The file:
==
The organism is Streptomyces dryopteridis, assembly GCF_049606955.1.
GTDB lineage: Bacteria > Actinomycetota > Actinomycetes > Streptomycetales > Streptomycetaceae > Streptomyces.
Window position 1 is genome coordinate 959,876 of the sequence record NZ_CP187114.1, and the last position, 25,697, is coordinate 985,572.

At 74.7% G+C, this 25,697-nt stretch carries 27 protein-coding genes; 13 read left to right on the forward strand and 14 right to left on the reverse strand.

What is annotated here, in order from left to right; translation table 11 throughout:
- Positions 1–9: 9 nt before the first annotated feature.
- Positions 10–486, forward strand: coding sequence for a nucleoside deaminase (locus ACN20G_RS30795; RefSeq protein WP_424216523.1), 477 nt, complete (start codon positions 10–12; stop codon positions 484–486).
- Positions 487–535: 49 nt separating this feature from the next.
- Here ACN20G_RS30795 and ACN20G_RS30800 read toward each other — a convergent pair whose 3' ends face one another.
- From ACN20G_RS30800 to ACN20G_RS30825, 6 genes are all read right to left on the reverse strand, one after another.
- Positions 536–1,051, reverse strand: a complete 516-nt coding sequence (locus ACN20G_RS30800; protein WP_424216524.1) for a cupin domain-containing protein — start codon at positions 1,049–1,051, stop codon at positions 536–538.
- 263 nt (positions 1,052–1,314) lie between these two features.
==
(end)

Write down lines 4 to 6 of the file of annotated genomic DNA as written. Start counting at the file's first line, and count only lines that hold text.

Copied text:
At 74.7% G+C, this 25,697-nt stretch carries 27 protein-coding genes; 13 read left to right on the forward strand and 14 right to left on the reverse strand.

What is annotated here, in order from left to right; translation table 11 throughout:
- Positions 1–9: 9 nt before the first annotated feature.